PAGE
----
We’re seeing the fantastic use of biotechnology to end pandemics. Biotech led to the development and deployment of the very, very fast COVID vaccine. On food insecurity, new genomic techniques are creating crops with enhanced resistance to pests, to diseases, and to environmental stress that increases crop yields and reduces the need for chemical pesticides, while improving food security.
And this is going to be more and more important as the effects of climate change are felt all over the world, including in Italy and the United States. You’ll be hearing today from Dr. Wegrzyn, as well as Joseph Buccina, on the U.S. approach to biotechnology. So, the question I think I want to focus on for the moment is how can the U.S. and Italy and other like-minded countries who share democratic values and believe in human rights, maximize these upsides while minimizing the downsides?
I think first, like-minded countries have to come together to establish rules of the road so that the technology is developed in ways that reflect our values and interests. These discussions are already happening, and they must continue. They’re happening at the G7, they’re happening at the OECD and elsewhere, and we need to see this continue. At the same time, we have to foster the kind of collaboration and networks that allow businesses, universities, government research institutions, entrepreneurs and others to work together toward a common biotechnology future.
That’s actually, I think, probably amongst the most important things that will come out of today. The people in this room are doing exactly that. We also have a great model for this’ that Minister Bernini and I were talking about recently, which is the Joint Science and Technology Agreement, that allows the researchers from our countries to work together on innovation, on research and development, as well as scientific exchange.
And finally, as mentioned, we’ve really got to focus on minimizing the downsides. There are a lot of risks involved: safety risks, security risks. There are others today who will be here to talk about those. But there are also ethical risks. And this is important in the national context. What’s satisfactory? What is acceptable in a democracy today as it relates to biotechnology?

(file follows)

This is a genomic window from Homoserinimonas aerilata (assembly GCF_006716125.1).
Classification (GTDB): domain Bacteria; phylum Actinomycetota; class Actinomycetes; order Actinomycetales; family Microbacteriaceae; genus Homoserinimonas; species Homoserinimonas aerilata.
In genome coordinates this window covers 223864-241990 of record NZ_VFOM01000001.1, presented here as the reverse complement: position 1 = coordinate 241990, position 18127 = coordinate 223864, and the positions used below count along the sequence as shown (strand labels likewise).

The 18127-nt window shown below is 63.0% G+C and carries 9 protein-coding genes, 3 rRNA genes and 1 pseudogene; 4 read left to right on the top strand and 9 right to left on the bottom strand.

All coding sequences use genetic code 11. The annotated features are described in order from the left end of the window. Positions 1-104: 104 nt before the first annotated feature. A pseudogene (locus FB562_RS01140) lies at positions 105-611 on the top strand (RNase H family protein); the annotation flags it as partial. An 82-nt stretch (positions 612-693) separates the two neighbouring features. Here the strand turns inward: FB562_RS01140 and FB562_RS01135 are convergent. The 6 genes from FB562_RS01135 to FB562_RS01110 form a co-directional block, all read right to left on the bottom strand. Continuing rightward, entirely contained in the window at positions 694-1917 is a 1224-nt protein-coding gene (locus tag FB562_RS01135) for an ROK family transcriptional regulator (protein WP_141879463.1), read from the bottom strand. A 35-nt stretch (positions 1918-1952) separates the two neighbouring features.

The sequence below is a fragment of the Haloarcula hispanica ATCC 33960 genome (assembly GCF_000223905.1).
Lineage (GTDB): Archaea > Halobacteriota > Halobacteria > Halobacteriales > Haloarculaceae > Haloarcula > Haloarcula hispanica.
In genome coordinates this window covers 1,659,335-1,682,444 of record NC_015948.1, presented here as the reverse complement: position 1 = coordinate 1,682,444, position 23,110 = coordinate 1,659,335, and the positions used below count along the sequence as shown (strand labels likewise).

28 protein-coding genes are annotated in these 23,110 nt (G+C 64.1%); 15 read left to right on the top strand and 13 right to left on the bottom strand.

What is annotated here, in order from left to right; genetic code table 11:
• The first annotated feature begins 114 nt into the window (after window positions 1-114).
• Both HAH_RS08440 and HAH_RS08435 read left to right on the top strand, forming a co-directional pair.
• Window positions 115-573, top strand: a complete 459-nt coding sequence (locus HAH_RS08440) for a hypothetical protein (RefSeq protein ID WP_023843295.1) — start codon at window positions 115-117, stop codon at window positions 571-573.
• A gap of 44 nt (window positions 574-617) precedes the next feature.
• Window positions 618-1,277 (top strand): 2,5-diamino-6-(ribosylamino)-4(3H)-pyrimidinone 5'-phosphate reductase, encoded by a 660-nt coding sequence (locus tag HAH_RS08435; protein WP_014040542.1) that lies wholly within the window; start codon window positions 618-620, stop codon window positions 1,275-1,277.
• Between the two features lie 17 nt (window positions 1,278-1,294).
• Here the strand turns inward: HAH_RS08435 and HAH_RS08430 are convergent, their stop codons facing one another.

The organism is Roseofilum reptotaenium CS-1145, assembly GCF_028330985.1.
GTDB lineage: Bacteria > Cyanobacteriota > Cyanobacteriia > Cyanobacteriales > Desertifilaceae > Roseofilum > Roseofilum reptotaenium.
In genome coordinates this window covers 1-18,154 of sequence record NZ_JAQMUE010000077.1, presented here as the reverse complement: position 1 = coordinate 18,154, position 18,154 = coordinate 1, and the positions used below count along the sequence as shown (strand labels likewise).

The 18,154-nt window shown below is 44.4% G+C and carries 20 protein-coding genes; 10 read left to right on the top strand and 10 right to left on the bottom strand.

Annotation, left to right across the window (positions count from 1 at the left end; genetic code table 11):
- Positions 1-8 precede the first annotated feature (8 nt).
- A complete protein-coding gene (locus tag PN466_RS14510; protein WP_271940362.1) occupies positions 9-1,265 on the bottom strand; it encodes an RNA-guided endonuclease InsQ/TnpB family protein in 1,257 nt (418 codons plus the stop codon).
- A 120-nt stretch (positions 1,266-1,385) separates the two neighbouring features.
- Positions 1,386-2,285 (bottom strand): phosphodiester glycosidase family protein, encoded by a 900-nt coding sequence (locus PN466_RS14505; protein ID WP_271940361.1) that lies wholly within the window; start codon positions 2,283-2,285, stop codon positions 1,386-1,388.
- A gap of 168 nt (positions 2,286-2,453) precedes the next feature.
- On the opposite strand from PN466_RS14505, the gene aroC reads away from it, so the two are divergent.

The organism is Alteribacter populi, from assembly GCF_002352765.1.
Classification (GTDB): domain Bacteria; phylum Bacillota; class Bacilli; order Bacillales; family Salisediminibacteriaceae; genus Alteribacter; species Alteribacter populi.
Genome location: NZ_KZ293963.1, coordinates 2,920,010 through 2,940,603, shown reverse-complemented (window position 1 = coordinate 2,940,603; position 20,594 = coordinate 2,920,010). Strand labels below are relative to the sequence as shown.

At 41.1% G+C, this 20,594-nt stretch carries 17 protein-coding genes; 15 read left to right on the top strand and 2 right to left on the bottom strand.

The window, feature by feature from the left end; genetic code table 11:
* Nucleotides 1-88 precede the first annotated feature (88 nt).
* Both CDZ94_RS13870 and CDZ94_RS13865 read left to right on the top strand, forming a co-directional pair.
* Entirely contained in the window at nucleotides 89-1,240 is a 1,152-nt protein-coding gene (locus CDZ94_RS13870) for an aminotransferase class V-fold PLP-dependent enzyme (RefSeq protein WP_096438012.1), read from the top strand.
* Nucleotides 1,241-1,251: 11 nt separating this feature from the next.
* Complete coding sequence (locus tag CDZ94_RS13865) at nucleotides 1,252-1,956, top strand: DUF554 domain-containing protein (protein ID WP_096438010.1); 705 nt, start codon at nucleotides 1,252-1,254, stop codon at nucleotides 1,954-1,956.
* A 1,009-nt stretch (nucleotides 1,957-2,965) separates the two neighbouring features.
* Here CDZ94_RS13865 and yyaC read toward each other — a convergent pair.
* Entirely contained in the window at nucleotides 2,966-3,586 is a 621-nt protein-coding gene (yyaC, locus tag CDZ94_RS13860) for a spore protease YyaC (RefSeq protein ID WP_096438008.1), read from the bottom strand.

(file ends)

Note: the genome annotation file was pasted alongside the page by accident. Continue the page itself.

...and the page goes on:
Should governments be obtaining, saving and analyzing genomic data about their countries’ citizens? Probably not. But there are lots of questions like this that need to be asked. And there’s one of the risks I want to mention, which I think is especially relevant here at the Ministry of Foreign Affairs, and that’s the geopolitical risk: we have to make sure we’re all doing everything in our power to make sure this technology is not falling into the wrong hands.
One way we can prevent this is through fostering research integrity. The core principles of research integrity are openness, transparency, reciprocity, merit-based competition. It’s more difficult for malign actors to work when there’s a bright light on researchers’ work. So, I want to again thank Minister Tajani for bringing us all together today. I do think, frankly, it is quite remarkable, given the nature of the crises that are facing leaders like Minister Tajani and so many others, that in the face of all those crises, he’s taking the time to bring together this group of people to work together on these long-term issues.
And I think that shows tremendous foresight. So, I thank you all. I wish you the very best for an excellent conversation today and look forward to hearing what comes out of it and to also figuring out how we at the U.S. Embassy can work with all of you, the Italians, the Americans, to bring the promise of this conversation to fruition.
Thank you all so much.